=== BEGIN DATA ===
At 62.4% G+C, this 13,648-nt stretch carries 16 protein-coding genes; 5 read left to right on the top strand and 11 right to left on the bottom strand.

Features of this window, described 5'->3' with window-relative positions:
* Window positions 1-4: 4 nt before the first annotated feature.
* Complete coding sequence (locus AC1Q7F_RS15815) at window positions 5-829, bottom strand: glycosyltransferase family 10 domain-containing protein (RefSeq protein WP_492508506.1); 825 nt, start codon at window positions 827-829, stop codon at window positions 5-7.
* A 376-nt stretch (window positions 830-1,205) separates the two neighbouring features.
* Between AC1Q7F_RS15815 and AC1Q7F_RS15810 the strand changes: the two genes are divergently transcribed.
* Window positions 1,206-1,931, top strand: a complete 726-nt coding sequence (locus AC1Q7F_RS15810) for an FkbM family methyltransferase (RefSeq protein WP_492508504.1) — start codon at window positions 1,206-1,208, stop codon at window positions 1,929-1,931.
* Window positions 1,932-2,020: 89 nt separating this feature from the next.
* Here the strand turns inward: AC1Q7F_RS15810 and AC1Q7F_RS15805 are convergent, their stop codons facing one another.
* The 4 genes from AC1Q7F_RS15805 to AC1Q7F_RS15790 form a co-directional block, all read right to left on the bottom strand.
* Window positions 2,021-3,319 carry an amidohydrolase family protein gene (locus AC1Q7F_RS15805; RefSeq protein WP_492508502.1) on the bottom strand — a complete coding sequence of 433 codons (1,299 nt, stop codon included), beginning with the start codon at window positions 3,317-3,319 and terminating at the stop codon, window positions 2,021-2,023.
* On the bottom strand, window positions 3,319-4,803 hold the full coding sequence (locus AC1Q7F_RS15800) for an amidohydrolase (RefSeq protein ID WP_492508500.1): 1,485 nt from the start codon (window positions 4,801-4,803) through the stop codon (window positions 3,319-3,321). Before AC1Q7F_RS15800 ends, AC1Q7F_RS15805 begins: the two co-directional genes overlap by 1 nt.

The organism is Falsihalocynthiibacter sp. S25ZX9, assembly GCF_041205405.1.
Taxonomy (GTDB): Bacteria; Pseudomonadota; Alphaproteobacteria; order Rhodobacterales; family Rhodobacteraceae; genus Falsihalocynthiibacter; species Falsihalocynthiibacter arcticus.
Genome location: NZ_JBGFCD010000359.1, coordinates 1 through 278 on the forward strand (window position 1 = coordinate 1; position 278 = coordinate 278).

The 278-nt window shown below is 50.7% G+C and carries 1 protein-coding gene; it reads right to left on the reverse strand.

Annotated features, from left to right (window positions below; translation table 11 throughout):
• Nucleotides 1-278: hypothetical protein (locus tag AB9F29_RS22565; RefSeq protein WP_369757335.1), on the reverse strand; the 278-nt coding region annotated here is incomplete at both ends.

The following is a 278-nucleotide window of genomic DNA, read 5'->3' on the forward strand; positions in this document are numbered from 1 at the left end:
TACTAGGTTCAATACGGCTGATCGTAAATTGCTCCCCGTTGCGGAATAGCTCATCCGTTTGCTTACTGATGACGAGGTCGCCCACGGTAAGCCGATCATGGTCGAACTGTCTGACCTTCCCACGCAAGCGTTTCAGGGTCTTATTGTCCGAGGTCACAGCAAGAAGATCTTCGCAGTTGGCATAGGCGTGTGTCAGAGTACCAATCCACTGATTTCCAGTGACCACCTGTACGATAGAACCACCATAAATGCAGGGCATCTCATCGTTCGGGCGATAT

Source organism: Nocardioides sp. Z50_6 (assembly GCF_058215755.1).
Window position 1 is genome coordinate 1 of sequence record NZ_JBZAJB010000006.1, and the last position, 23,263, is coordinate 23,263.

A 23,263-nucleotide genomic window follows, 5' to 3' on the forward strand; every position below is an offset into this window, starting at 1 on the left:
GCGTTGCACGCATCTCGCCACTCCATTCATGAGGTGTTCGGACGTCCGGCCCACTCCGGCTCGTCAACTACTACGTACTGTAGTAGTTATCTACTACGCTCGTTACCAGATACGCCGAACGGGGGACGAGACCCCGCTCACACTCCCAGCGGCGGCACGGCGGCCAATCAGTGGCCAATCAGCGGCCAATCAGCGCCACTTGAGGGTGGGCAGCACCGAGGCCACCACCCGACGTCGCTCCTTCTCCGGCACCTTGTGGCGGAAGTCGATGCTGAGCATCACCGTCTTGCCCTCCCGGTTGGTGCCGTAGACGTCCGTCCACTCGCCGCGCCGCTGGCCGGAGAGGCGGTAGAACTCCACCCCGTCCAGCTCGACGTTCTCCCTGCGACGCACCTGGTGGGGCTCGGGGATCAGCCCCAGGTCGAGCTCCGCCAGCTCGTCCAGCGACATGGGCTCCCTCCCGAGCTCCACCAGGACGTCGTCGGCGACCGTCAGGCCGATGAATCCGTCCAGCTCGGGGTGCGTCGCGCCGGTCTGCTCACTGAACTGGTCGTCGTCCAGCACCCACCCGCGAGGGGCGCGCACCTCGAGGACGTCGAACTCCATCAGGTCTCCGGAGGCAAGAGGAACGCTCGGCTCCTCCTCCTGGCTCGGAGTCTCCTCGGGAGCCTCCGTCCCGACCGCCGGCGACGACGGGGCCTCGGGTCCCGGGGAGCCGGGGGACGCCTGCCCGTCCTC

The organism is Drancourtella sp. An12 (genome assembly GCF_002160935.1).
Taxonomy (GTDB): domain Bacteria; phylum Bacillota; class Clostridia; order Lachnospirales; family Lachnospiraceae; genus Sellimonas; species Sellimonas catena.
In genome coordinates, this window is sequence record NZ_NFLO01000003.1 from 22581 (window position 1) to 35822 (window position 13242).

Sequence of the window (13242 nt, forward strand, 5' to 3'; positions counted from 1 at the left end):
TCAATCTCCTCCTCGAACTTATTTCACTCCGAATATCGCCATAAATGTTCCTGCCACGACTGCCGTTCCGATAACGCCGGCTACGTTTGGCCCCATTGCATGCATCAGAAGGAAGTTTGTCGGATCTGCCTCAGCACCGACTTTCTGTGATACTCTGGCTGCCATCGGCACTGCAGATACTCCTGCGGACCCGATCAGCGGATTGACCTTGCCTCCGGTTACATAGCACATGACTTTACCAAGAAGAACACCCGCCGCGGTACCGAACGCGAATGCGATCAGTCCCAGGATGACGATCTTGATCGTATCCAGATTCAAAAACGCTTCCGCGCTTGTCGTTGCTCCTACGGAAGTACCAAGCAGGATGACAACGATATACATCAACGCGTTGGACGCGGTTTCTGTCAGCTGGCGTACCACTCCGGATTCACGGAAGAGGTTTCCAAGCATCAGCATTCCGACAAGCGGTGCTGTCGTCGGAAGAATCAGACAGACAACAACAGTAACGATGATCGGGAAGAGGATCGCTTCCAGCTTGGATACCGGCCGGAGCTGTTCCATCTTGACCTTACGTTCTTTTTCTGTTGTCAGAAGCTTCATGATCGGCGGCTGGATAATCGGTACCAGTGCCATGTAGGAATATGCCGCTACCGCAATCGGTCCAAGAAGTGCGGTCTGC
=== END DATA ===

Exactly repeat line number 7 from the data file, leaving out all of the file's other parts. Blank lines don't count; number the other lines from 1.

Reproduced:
* Window positions 1,206-1,931, top strand: a complete 726-nt coding sequence (locus AC1Q7F_RS15810) for an FkbM family methyltransferase (RefSeq protein WP_492508504.1) — start codon at window positions 1,206-1,208, stop codon at window positions 1,929-1,931.